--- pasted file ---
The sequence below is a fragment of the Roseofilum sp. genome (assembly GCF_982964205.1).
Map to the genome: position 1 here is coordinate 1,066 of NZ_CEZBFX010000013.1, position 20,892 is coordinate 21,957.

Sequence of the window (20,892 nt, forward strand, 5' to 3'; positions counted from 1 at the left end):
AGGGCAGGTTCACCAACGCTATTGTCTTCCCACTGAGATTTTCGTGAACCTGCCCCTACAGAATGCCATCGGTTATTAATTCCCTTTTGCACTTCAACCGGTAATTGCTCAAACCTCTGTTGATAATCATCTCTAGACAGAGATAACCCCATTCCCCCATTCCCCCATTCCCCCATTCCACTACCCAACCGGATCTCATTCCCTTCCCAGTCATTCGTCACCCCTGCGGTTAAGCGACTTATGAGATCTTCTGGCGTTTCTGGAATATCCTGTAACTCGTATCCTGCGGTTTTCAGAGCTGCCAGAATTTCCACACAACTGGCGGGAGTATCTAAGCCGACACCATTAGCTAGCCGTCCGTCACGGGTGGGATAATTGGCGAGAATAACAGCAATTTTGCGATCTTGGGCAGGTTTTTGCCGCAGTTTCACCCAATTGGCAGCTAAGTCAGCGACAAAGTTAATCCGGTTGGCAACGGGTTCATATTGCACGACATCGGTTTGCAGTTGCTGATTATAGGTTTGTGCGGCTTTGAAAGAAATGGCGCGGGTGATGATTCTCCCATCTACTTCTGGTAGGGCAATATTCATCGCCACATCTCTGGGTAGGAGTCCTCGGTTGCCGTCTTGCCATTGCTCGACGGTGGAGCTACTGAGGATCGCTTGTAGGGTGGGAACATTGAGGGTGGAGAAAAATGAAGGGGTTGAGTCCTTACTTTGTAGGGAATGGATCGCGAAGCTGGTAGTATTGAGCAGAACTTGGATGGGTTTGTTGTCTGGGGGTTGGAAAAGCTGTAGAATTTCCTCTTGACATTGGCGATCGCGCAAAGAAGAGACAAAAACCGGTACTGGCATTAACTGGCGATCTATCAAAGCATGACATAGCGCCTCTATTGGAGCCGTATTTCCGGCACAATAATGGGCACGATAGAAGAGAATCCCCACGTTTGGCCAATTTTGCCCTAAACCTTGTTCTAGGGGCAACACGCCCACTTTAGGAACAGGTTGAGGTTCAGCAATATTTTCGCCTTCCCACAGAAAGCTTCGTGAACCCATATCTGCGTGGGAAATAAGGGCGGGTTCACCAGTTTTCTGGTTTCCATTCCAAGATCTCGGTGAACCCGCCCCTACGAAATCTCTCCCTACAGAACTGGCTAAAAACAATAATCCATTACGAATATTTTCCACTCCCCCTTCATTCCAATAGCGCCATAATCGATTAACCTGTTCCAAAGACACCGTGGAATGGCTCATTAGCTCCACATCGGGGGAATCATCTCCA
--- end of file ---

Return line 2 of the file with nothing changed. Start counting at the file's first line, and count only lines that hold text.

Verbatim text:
Map to the genome: position 1 here is coordinate 1,066 of NZ_CEZBFX010000013.1, position 20,892 is coordinate 21,957.